Spectral separation resolves partial volume effect in MRSI: A validation study

K. Sasan, S. Du, S. Thakur, Y. Su

Magnetic resonance spectroscopic imaging (MRSI) is utilized clinically in conjunction with anatomical MRI to assess the presence and extent of brain tumors and evaluate treatment response. Unfortunately, the clinical utility of MRSI is limited by significant variability of in vivo spectra. Spectral profiles show increased variability due to partial coverage of large voxel volumes, infiltration of normal brain tissue by tumors, innate tumor heterogeneity and measurement noise. This study investigates spectral separation as a novel quantification tool, addressing these problems directly by quantifying the abundance (i.e. volume fraction) within a voxel for each tissue type instead of the conventional estimation of metabolite concentrations from spectral resonance peaks. Present results on 20 clinical cases of brain tumors show reduced cross-subject variability. This reduced variability leads to improved discrimination between high and low-grade gliomas, confirming the physiological relevance of the extracted spectra. Further validation on phantom data demonstrates the accuracy of the estimated abundances. These results show that the proposed spectral analysis method can improve the effectiveness of MRSI as a diagnostic tool.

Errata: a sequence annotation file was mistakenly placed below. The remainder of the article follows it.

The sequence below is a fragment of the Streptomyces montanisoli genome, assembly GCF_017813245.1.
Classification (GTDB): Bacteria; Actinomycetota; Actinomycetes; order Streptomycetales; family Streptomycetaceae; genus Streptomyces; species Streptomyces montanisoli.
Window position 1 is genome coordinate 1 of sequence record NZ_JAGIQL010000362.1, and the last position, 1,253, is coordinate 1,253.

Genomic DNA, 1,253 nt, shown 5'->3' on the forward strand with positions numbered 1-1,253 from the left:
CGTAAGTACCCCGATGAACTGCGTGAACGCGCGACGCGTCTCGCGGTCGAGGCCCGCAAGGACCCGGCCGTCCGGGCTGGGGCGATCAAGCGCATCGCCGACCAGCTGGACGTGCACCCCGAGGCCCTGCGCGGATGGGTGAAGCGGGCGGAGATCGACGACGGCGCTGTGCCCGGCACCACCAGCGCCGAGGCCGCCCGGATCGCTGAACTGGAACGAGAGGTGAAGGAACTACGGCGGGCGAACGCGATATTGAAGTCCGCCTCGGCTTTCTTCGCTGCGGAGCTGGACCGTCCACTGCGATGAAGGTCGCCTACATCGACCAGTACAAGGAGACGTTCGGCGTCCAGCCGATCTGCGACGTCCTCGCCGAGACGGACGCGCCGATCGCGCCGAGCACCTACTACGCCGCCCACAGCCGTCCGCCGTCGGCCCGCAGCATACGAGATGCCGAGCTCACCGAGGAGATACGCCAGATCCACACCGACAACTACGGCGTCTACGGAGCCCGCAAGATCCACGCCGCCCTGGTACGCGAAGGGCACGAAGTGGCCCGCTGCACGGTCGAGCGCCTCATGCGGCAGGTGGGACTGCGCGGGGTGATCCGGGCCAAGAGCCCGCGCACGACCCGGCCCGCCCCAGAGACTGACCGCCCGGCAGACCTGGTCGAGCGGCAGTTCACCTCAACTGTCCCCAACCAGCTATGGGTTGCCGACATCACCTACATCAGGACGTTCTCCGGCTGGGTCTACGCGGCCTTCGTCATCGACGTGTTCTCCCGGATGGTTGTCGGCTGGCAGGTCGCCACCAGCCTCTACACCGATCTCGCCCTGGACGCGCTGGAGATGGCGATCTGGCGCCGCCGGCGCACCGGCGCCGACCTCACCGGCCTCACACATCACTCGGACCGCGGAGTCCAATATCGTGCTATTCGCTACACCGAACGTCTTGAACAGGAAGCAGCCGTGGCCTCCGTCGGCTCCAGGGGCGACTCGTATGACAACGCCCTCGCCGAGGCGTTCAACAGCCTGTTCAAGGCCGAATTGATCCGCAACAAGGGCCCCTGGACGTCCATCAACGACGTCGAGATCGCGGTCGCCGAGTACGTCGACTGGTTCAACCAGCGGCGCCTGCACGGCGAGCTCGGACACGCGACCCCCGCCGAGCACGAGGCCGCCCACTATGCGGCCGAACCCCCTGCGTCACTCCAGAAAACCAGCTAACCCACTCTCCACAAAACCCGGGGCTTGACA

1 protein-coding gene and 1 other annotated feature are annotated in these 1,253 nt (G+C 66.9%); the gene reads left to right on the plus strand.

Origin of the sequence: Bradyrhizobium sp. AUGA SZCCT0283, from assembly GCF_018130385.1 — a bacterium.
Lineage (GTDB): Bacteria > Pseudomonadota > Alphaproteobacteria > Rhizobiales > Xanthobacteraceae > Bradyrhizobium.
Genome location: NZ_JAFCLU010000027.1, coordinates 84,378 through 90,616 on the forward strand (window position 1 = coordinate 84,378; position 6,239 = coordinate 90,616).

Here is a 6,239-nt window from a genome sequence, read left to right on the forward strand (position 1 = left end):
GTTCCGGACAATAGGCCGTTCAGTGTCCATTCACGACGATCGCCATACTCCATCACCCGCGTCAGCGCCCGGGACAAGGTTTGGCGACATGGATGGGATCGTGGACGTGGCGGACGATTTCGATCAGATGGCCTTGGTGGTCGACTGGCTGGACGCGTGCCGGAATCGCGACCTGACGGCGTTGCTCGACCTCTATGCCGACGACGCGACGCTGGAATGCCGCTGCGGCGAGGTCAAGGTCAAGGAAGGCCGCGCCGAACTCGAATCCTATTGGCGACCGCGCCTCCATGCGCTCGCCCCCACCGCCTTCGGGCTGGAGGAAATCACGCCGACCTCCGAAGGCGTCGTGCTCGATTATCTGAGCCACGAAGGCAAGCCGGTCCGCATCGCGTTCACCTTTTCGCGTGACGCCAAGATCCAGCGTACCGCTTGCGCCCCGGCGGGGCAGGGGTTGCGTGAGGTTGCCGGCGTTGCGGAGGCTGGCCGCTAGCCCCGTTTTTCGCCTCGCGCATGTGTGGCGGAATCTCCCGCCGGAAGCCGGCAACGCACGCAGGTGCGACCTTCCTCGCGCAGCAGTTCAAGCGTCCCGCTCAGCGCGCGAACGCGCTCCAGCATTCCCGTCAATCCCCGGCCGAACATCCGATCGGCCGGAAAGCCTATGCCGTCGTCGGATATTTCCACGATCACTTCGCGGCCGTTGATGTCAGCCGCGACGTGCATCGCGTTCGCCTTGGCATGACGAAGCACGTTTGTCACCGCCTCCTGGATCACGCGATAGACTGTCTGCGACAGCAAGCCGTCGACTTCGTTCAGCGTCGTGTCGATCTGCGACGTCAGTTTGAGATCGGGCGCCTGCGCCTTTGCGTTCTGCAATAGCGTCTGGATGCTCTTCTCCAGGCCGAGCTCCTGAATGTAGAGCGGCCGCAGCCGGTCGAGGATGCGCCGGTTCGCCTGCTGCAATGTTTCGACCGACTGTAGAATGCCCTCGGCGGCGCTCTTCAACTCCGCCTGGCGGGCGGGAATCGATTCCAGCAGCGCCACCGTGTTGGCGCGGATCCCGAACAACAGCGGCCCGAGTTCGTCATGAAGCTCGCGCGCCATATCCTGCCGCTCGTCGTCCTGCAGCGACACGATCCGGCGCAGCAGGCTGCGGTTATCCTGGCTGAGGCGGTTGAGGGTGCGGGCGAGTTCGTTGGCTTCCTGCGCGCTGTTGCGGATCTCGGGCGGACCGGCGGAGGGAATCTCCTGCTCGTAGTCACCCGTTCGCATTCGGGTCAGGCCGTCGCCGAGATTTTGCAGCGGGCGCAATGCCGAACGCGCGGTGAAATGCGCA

Accepted 10 March 2007
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